I was really disappointed by the iPad mini 3. It was almost identical to the second-generation mini, didn't get the same performance updates as the larger Air did when it became the Air 2, and had only the addition of Touch ID to shout about. The A7 processor (from the iPhone 5s) was over 12 months old, a tiny 16GB option was still on sale, and with the mini 2 being sold at a discount, the new model made very little sense.
So step forward, the iPad mini 4. There's a new processor to bring it in line with the iPhone 6, twice as much RAM, a thinner body and less weight. Will these enhancements, and new tablet-exclusive software features in iOS, be enough to bring Apple back to its best?
Apple iPad mini 4: Design
The iPad design has gone almost unchanged since it arrived back in 2010. It became thinner, lighter and slightly more curvaceous over the years, then spawned the smaller mini and larger Pro models. But when all the iPad can be is a thin slab of aluminium with a screen, there isn't much room left for design flare and imagination.
As a result, the fourth generation mini is the perfect example of evolution over revolution. It's thinner and lighter than its predecessor (6.1mm and 299g versus 7.5mm and 331g), making it easier and more comfortable to hold in one hand for extended periods, but it is still very familiar. There isn't really much else to say - it's a gorgeous tablet with nothing visually to complain about. Being the 4G model, this review sample has a plastic antenna along the top and a SIM card slot on the right edge.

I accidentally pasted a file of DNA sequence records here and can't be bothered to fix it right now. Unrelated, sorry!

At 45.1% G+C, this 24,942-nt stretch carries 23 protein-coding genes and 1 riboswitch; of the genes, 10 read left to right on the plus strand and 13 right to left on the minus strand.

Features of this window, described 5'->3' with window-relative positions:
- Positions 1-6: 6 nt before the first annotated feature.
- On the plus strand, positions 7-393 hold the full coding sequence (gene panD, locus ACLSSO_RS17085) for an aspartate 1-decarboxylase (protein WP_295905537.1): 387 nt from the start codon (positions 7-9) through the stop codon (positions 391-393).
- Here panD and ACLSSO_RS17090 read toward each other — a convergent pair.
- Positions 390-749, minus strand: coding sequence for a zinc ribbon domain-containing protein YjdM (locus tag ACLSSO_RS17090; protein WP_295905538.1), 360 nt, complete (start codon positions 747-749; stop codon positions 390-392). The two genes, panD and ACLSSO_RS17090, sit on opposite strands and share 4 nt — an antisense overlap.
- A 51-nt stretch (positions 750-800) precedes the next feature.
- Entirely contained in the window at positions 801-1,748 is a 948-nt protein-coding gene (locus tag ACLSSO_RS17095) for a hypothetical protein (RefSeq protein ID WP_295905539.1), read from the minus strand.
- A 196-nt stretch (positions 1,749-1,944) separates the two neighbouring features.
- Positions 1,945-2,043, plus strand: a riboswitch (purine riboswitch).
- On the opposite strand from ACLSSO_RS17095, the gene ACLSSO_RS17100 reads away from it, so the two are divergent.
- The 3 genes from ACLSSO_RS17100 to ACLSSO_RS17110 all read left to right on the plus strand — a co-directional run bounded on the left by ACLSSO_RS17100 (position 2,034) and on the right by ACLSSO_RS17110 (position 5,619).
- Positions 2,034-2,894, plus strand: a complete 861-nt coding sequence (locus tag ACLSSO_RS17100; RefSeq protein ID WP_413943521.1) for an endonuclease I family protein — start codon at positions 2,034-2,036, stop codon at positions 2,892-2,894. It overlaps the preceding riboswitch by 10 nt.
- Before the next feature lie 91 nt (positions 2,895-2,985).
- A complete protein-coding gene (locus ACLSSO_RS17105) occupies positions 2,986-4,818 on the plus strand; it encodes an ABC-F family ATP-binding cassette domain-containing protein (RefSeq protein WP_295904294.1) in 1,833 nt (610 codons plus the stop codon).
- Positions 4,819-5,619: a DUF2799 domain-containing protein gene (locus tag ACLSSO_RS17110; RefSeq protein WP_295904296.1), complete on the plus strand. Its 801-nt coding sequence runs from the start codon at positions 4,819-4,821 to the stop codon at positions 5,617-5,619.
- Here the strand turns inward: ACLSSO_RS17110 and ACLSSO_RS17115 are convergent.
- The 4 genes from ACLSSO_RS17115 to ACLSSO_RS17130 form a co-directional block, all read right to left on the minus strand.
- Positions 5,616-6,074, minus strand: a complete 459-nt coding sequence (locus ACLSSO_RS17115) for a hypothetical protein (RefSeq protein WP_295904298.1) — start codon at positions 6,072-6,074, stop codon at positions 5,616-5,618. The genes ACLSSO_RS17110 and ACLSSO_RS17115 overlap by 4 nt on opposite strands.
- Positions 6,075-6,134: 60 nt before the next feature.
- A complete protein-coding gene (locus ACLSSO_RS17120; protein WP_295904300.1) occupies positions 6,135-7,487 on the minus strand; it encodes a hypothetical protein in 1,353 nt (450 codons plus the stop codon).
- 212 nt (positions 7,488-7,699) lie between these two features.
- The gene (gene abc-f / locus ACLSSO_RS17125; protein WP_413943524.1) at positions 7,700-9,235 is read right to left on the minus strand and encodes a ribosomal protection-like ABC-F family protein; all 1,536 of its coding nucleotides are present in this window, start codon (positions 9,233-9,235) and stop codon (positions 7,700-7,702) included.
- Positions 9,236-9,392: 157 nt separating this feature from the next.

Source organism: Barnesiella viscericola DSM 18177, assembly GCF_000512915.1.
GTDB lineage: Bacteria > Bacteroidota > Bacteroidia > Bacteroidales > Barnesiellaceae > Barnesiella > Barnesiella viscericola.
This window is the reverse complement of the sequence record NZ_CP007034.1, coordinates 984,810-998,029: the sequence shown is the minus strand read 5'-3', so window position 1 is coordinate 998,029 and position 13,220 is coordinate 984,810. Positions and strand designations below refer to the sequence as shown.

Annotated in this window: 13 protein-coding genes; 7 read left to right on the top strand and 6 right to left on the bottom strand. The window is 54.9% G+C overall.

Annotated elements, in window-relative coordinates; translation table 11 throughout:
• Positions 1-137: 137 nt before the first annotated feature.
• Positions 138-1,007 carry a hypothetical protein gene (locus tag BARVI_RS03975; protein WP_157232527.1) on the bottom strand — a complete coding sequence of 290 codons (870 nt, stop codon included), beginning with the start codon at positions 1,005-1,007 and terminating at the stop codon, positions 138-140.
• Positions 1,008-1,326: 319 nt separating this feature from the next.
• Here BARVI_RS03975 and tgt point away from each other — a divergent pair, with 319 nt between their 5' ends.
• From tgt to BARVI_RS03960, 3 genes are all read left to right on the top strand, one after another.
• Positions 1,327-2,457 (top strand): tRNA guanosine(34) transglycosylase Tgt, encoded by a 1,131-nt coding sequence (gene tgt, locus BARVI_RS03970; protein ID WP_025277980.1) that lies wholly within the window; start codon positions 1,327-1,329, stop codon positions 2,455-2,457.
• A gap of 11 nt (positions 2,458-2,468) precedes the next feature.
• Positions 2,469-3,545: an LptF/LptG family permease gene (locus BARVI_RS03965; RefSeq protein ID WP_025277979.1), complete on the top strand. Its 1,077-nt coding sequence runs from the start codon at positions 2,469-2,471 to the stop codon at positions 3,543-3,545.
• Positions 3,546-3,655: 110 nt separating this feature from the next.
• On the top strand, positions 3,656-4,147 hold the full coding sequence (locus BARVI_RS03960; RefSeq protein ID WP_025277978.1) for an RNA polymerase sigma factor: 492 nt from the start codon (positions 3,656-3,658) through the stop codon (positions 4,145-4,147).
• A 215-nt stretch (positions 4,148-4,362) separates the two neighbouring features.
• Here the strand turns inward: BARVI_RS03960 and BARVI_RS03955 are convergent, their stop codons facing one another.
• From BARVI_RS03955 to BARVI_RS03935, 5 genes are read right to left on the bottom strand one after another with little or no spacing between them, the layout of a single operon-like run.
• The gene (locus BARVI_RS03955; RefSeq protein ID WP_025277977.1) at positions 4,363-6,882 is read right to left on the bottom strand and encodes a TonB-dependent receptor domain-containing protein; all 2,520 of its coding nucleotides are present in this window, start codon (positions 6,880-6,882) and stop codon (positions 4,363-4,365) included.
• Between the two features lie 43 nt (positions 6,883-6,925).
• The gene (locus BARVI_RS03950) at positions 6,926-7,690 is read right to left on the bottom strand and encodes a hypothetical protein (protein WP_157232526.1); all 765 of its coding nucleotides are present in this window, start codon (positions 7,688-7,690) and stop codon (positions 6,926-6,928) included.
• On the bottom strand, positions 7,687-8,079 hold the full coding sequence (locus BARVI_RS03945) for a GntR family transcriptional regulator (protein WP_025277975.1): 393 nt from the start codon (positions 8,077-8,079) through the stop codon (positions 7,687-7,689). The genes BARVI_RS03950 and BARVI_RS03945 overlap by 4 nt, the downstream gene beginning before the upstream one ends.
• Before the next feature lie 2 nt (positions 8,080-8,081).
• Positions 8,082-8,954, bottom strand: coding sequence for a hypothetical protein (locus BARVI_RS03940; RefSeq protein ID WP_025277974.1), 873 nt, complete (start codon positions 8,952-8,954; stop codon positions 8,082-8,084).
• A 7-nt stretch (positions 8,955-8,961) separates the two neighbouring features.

The gold colour here might not be for everyone, but it's not as gaudy as I thought it would be, and there's always silver and "Space Grey" instead. No rose gold to match your iPhone 6s and Apple Watch, though. Yet...
Apple iPad mini 4: Screen
At 7.9in and with a "Retina" resolution of 1536 x 2048 giving a pixel density of 324 per inch, you'd be forgiven for thinking the mini 4's screen is exactly the same as the mini 3's. But it isn't. At a more technical level, the new tablet's screen is, according to the experts at DisplayMate, the best screen on any iPad, ever – and that includes the Air 2 and new iPad Pro.
DisplayMate describes the mini 4's screen as "close to being textbook perfect". It came out top in all categories, apart from Contrast Ratio, where it scored a "very good" and came second to the iPad Pro.
While the average consumer may not notice the fine details explored under laboratory conditions here, we are more than happy to agree with these findings – the iPad's screen is simply superb. It is bright, sharp, evenly lit, and can be viewed from wide angles without distorting any of the punchy but accurate colours.
Apple iPad mini 4: Software and performance
The iPad mini 4 comes with iOS 9, which contains several enhancements over the version used by the iPhone 6s and 6s Plus. The most impressive is a huge upgrade to multitasking. Where previously apps could only be on-screen one at a time, a swipe from the right edge reveals a list of apps which can be run alongside whatever you're doing. You can open Twitter on the right to read your stream or sent a quick tweet, while Safari remains open on the left.